- Feedly. Do you spend all morning skipping around the internet to read the latest news and stories about your industry? Feedly puts everything in one place, so the information is right in front of you—and you don’t have to waste time searching.
- Instacart. Stocking up on breakroom snacks or appetizers for a client workshop? Never languish in a grocery store line again. Instacart will shop your list for you and deliver your groceries straight to your door.
2. Will the product save me money?
Investing in your small business is a smart move if the investment will save you money—especially when you take into account how quickly you’ll make back your investment.
Consider where you’re spending your money. Do you pay a premium for repairing a beat-up piece of equipment a few times a year? You might be spending more over time than you would if you just replaced the old item.
Are you paying massive credit card processing fees? It’s probably time to look at an integrated payment system like Schedulicity Pay, which cuts down on those costs. Added bonus: it also falls under question #1 thanks to the time you’ll save cutting through the payment processing red tape by combining it with your appointment scheduler in one place.
The key here is to be honest with yourself when you’re calculating how much money the tool would save you. Take a look at your expenses and add up how much you’re spending on various aspects of your business—and see how quickly you’d make back the cost of an upgrade.
4 Apps That Save Your Small Business Money
- Honey. When you’re ordering items for your business, you want to pay as little as possible. Honey scours the internet for coupons and applies them right to your shopping cart.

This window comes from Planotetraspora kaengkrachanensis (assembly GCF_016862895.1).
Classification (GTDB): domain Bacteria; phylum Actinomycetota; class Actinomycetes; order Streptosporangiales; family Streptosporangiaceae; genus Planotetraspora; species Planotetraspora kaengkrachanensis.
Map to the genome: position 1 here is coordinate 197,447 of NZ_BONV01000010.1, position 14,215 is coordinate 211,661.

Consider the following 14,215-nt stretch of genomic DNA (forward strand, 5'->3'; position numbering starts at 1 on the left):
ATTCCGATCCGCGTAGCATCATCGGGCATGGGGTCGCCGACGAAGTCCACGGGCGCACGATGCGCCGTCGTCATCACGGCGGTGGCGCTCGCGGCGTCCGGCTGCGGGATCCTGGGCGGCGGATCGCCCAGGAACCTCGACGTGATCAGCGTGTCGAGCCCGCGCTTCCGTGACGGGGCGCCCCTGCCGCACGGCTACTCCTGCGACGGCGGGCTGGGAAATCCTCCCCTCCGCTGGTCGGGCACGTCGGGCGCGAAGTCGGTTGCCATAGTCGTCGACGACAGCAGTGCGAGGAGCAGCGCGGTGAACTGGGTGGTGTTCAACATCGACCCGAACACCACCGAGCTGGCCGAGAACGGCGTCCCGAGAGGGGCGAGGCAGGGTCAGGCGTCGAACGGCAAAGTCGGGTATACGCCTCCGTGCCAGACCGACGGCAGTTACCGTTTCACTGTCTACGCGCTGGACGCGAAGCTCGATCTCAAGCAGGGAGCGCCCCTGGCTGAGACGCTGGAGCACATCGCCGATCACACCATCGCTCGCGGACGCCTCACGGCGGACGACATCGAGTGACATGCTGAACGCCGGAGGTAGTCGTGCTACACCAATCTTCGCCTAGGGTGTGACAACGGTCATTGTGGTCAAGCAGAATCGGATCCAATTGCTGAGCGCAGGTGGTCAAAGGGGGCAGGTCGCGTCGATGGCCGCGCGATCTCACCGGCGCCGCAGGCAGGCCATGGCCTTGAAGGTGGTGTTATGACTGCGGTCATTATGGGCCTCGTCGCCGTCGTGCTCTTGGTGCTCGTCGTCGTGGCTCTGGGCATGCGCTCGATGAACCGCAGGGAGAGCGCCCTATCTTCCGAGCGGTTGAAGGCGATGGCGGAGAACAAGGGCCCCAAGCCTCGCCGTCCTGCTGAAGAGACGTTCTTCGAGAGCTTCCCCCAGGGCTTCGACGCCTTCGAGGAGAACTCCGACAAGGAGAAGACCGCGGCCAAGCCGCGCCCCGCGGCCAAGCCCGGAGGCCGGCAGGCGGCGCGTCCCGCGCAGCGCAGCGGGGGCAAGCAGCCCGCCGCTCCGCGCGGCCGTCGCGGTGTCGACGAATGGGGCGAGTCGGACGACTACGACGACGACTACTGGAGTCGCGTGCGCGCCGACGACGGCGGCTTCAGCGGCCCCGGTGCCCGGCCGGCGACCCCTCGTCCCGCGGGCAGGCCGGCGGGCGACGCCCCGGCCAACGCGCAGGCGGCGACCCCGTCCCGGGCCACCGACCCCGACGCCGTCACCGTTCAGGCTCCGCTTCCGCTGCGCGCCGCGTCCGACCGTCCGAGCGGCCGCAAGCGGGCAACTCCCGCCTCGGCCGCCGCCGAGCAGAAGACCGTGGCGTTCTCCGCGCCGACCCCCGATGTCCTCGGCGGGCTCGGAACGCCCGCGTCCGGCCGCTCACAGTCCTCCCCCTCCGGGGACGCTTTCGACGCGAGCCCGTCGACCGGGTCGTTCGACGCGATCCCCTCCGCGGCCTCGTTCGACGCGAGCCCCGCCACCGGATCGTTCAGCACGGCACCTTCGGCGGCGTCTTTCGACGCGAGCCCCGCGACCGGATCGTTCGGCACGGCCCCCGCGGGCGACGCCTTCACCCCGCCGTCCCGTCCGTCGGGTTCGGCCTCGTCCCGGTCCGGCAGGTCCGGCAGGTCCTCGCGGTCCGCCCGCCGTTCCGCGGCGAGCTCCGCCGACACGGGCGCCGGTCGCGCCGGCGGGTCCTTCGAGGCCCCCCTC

- You Need a Budget. Is your business spending out of control? YNAB helps you manage your expenses.
- SkyScanner. If you find yourself traveling to industry events, SkyScanner is a must-have for travel booking. You’ll see the absolute lowest prices, and can set travel alerts for price reductions.
- Boxed. While a big box store trip means discounts on bulk items like toiletries for your studio, membership comes with a yearly fee—and the stores are often inconveniently located. Boxed takes the experience of wholesale shopping online, with no membership fee.
3. Can I afford it?
You’d be hard-pressed to find a small business without debt these days. Whether debt comes from the initial investment in the company or covering employee wages during a slow month, debt is commonplace for small businesses.
Before making any big purchases, sit down and take a look at your financial position. Can you afford it? Consider the following:
- Do you have the money saved, or would you have to take out a loan?
- Do you already have unpaid loans?
- How much debt are you comfortable taking on?
The answer to this question will be personal and different for everybody, but it’s always important to take stock of your financial position before making any purchasing decisions for your business.